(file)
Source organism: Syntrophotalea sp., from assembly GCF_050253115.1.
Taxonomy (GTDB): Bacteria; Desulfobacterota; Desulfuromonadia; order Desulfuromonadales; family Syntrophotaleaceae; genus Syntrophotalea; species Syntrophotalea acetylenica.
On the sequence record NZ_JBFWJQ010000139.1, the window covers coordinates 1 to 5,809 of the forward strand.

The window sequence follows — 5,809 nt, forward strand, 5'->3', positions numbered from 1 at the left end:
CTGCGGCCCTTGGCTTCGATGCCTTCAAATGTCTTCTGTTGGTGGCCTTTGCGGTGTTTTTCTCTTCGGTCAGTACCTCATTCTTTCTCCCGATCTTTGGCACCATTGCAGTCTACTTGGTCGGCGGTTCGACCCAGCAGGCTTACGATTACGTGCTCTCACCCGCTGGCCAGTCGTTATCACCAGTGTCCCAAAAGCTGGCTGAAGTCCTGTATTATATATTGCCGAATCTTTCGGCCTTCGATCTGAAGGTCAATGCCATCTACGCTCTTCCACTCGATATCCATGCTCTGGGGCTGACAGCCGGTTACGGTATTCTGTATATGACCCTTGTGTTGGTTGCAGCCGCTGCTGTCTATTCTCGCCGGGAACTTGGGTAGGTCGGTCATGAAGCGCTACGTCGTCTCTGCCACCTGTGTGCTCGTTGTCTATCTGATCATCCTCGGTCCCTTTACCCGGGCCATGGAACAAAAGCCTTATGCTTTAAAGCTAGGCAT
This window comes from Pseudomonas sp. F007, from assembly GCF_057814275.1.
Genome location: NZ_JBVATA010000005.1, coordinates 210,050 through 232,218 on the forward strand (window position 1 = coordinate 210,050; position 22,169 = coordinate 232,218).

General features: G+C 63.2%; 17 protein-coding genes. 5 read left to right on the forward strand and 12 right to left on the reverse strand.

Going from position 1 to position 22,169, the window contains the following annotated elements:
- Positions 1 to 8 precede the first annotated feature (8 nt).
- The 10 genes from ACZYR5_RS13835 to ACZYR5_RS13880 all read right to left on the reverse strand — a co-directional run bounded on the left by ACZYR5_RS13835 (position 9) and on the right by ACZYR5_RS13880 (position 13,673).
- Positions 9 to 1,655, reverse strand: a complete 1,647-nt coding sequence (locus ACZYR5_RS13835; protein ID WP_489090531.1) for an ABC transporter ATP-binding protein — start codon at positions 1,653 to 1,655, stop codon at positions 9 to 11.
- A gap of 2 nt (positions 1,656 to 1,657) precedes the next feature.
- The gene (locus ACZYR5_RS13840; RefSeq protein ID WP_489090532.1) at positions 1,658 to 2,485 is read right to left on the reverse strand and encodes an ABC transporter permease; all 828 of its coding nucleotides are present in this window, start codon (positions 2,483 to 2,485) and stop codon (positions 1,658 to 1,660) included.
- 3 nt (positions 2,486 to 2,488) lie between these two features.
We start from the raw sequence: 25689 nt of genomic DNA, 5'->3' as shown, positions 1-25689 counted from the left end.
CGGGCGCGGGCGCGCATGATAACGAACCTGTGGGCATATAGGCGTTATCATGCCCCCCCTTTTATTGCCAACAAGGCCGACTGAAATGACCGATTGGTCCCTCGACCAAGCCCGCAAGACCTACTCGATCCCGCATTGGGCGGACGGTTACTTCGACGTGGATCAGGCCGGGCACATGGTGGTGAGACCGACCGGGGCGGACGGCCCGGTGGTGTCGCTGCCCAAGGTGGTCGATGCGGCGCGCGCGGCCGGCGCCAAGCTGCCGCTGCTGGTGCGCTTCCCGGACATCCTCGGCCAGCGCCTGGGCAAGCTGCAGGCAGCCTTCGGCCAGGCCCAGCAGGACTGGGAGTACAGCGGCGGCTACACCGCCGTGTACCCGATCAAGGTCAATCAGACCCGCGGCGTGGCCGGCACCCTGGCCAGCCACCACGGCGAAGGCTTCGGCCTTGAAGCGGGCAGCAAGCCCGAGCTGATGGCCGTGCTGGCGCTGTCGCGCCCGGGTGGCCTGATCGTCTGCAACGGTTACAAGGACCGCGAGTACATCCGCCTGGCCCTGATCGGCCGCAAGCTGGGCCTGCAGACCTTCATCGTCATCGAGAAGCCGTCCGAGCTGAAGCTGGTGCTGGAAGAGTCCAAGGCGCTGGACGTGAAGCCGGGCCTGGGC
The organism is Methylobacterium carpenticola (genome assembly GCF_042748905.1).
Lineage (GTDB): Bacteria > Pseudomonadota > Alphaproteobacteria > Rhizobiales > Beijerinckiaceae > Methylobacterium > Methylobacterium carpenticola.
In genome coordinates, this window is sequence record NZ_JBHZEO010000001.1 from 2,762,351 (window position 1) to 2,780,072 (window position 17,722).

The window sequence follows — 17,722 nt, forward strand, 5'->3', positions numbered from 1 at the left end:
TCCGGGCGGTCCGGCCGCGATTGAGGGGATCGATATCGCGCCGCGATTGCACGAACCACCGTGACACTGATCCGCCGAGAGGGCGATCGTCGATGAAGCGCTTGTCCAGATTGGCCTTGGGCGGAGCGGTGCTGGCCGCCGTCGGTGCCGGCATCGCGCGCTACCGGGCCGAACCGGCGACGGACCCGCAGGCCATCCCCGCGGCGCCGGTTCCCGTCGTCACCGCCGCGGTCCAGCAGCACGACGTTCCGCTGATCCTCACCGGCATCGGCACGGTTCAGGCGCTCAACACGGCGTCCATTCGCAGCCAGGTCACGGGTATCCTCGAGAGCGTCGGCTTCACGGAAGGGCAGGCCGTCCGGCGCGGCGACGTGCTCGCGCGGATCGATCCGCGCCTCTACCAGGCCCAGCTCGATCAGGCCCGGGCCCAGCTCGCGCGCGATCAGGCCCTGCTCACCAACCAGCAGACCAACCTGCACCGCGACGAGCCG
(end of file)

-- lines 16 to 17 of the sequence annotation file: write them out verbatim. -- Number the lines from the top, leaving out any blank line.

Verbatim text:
We start from the raw sequence: 25689 nt of genomic DNA, 5'->3' as shown, positions 1-25689 counted from the left end.
CGGGCGCGGGCGCGCATGATAACGAACCTGTGGGCATATAGGCGTTATCATGCCCCCCCTTTTATTGCCAACAAGGCCGACTGAAATGACCGATTGGTCCCTCGACCAAGCCCGCAAGACCTACTCGATCCCGCATTGGGCGGACGGTTACTTCGACGTGGATCAGGCCGGGCACATGGTGGTGAGACCGACCGGGGCGGACGGCCCGGTGGTGTCGCTGCCCAAGGTGGTCGATGCGGCGCGCGCGGCCGGCGCCAAGCTGCCGCTGCTGGTGCGCTTCCCGGACATCCTCGGCCAGCGCCTGGGCAAGCTGCAGGCAGCCTTCGGCCAGGCCCAGCAGGACTGGGAGTACAGCGGCGGCTACACCGCCGTGTACCCGATCAAGGTCAATCAGACCCGCGGCGTGGCCGGCACCCTGGCCAGCCACCACGGCGAAGGCTTCGGCCTTGAAGCGGGCAGCAAGCCCGAGCTGATGGCCGTGCTGGCGCTGTCGCGCCCGGGTGGCCTGATCGTCTGCAACGGTTACAAGGACCGCGAGTACATCCGCCTGGCCCTGATCGGCCGCAAGCTGGGCCTGCAGACCTTCATCGTCATCGAGAAGCCGTCCGAGCTGAAGCTGGTGCTGGAAGAGTCCAAGGCGCTGGACGTGAAGCCGGGCCTGGGC